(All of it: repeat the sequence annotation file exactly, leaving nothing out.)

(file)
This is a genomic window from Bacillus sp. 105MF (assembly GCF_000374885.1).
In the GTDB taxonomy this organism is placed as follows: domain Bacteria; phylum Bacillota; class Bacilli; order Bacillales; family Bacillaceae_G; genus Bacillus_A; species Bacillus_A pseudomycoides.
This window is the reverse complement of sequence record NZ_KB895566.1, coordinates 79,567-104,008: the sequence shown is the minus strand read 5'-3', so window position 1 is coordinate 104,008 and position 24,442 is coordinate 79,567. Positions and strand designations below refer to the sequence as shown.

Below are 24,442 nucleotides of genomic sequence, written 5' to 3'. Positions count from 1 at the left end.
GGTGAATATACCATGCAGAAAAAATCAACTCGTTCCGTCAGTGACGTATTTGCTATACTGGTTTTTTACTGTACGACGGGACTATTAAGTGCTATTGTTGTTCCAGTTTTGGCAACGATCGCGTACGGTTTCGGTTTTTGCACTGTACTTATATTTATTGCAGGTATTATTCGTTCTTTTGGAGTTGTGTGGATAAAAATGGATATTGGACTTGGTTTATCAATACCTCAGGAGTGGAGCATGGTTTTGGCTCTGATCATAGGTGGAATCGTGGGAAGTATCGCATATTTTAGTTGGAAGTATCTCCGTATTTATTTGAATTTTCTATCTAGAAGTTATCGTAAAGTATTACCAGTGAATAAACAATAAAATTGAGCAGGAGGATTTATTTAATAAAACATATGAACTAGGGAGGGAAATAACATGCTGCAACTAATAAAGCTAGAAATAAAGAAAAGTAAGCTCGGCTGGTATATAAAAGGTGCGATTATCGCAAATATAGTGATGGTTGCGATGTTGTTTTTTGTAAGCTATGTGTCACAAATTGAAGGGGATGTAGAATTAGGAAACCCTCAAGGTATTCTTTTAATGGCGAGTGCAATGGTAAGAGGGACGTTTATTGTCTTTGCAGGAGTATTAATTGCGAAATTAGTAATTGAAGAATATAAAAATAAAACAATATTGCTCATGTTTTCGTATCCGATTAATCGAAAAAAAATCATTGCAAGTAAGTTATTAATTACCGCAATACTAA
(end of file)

This is a genomic window from Bacillus sp. 105MF (assembly GCF_000374885.1).
In the GTDB taxonomy this organism is placed as follows: domain Bacteria; phylum Bacillota; class Bacilli; order Bacillales; family Bacillaceae_G; genus Bacillus_A; species Bacillus_A pseudomycoides.
This window is the reverse complement of sequence record NZ_KB895566.1, coordinates 79,567-104,008: the sequence shown is the minus strand read 5'-3', so window position 1 is coordinate 104,008 and position 24,442 is coordinate 79,567. Positions and strand designations below refer to the sequence as shown.

Below are 24,442 nucleotides of genomic sequence, written 5' to 3'. Positions count from 1 at the left end.
GGTGAATATACCATGCAGAAAAAATCAACTCGTTCCGTCAGTGACGTATTTGCTATACTGGTTTTTTACTGTACGACGGGACTATTAAGTGCTATTGTTGTTCCAGTTTTGGCAACGATCGCGTACGGTTTCGGTTTTTGCACTGTACTTATATTTATTGCAGGTATTATTCGTTCTTTTGGAGTTGTGTGGATAAAAATGGATATTGGACTTGGTTTATCAATACCTCAGGAGTGGAGCATGGTTTTGGCTCTGATCATAGGTGGAATCGTGGGAAGTATCGCATATTTTAGTTGGAAGTATCTCCGTATTTATTTGAATTTTCTATCTAGAAGTTATCGTAAAGTATTACCAGTGAATAAACAATAAAATTGAGCAGGAGGATTTATTTAATAAAACATATGAACTAGGGAGGGAAATAACATGCTGCAACTAATAAAGCTAGAAATAAAGAAAAGTAAGCTCGGCTGGTATATAAAAGGTGCGATTATCGCAAATATAGTGATGGTTGCGATGTTGTTTTTTGTAAGCTATGTGTCACAAATTGAAGGGGATGTAGAATTAGGAAACCCTCAAGGTATTCTTTTAATGGCGAGTGCAATGGTAAGAGGGACGTTTATTGTCTTTGCAGGAGTATTAATTGCGAAATTAGTAATTGAAGAATATAAAAATAAAACAATATTGCTCATGTTTTCGTATCCGATTAATCGAAAAAAAATCATTGCAAGTAAGTTATTAATTACCGCAATACTAA